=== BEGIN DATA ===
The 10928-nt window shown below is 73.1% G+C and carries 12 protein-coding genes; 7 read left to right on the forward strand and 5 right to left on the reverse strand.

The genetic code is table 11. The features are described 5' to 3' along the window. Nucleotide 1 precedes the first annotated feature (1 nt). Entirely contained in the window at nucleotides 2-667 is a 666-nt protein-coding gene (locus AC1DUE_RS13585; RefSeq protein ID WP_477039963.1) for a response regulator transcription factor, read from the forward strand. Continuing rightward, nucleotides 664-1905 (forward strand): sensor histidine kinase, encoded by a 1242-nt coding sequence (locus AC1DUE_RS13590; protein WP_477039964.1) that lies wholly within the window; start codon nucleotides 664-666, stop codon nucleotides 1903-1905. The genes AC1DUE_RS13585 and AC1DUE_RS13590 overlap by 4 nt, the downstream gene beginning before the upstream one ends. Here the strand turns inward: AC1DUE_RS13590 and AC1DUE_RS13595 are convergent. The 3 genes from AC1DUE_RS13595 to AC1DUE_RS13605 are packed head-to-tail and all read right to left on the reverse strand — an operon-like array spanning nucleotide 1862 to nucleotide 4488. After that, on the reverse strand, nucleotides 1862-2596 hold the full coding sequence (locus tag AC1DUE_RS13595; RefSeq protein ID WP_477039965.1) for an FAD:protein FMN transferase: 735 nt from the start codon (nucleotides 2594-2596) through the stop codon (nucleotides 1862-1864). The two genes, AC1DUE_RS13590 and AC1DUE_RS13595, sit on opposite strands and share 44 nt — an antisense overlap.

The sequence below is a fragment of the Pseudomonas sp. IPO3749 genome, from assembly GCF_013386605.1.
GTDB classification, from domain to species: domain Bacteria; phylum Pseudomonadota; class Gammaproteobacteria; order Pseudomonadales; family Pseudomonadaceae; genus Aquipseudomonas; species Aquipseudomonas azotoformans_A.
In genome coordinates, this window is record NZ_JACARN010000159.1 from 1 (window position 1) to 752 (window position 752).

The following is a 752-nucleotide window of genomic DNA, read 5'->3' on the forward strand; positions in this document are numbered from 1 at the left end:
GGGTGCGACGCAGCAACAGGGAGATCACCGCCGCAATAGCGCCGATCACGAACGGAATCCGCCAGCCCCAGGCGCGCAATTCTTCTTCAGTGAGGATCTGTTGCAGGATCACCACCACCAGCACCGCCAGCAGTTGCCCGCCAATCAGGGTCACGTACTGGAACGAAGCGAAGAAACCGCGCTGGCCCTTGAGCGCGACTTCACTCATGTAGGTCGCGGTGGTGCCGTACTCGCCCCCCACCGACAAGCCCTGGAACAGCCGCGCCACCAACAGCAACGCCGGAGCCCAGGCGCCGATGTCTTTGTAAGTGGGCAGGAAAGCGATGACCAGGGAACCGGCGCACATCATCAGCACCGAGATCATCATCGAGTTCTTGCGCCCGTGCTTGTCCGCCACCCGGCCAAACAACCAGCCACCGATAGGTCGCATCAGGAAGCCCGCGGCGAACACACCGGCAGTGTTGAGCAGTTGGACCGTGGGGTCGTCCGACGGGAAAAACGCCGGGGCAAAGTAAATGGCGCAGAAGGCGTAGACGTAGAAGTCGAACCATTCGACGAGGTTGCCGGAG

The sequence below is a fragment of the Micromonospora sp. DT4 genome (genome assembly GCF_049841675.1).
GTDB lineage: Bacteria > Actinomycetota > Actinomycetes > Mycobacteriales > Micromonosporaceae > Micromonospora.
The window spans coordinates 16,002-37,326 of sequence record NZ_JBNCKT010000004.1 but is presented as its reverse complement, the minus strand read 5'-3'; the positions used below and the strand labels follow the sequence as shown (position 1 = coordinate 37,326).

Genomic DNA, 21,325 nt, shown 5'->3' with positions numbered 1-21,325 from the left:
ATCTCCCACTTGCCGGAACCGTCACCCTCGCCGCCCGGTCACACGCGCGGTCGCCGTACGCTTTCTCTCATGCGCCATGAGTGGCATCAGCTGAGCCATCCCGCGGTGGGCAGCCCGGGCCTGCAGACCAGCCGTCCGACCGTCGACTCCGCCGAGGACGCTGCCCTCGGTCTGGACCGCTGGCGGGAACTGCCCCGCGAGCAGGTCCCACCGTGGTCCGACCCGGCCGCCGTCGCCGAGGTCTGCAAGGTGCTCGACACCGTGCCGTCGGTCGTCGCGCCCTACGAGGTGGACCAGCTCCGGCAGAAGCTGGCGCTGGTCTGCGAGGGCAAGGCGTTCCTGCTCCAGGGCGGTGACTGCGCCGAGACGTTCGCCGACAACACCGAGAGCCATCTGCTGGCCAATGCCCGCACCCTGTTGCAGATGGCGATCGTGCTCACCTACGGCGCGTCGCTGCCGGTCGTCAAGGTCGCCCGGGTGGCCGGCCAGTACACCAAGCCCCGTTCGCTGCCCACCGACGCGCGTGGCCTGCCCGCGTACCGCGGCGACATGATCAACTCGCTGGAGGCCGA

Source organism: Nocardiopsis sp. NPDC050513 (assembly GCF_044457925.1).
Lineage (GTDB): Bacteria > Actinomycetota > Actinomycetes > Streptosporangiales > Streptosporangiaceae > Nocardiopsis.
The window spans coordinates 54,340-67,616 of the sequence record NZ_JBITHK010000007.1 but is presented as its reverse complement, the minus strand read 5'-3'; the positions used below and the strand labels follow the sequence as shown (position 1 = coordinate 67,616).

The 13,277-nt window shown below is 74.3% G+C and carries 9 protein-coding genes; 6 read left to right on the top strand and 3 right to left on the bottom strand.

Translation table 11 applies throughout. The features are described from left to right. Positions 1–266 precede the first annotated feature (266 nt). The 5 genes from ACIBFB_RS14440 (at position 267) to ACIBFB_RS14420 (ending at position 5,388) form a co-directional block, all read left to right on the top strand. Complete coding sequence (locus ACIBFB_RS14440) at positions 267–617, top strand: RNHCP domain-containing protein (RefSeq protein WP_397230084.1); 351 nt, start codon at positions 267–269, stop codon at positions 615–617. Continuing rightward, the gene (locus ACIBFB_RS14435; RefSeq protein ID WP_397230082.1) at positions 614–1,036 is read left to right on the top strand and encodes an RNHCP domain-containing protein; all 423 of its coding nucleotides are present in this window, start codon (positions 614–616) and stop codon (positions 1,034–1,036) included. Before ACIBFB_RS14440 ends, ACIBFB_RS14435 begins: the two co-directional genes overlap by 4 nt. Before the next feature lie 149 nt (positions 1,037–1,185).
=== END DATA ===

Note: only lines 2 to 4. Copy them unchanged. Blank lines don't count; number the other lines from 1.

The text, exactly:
The genetic code is table 11. The features are described 5' to 3' along the window. Nucleotide 1 precedes the first annotated feature (1 nt). Entirely contained in the window at nucleotides 2-667 is a 666-nt protein-coding gene (locus AC1DUE_RS13585; RefSeq protein ID WP_477039963.1) for a response regulator transcription factor, read from the forward strand. Continuing rightward, nucleotides 664-1905 (forward strand): sensor histidine kinase, encoded by a 1242-nt coding sequence (locus AC1DUE_RS13590; protein WP_477039964.1) that lies wholly within the window; start codon nucleotides 664-666, stop codon nucleotides 1903-1905. The genes AC1DUE_RS13585 and AC1DUE_RS13590 overlap by 4 nt, the downstream gene beginning before the upstream one ends. Here the strand turns inward: AC1DUE_RS13590 and AC1DUE_RS13595 are convergent. The 3 genes from AC1DUE_RS13595 to AC1DUE_RS13605 are packed head-to-tail and all read right to left on the reverse strand — an operon-like array spanning nucleotide 1862 to nucleotide 4488. After that, on the reverse strand, nucleotides 1862-2596 hold the full coding sequence (locus tag AC1DUE_RS13595; RefSeq protein ID WP_477039965.1) for an FAD:protein FMN transferase: 735 nt from the start codon (nucleotides 2594-2596) through the stop codon (nucleotides 1862-1864). The two genes, AC1DUE_RS13590 and AC1DUE_RS13595, sit on opposite strands and share 44 nt — an antisense overlap.

The sequence below is a fragment of the Pseudomonas sp. IPO3749 genome, from assembly GCF_013386605.1.
GTDB classification, from domain to species: domain Bacteria; phylum Pseudomonadota; class Gammaproteobacteria; order Pseudomonadales; family Pseudomonadaceae; genus Aquipseudomonas; species Aquipseudomonas azotoformans_A.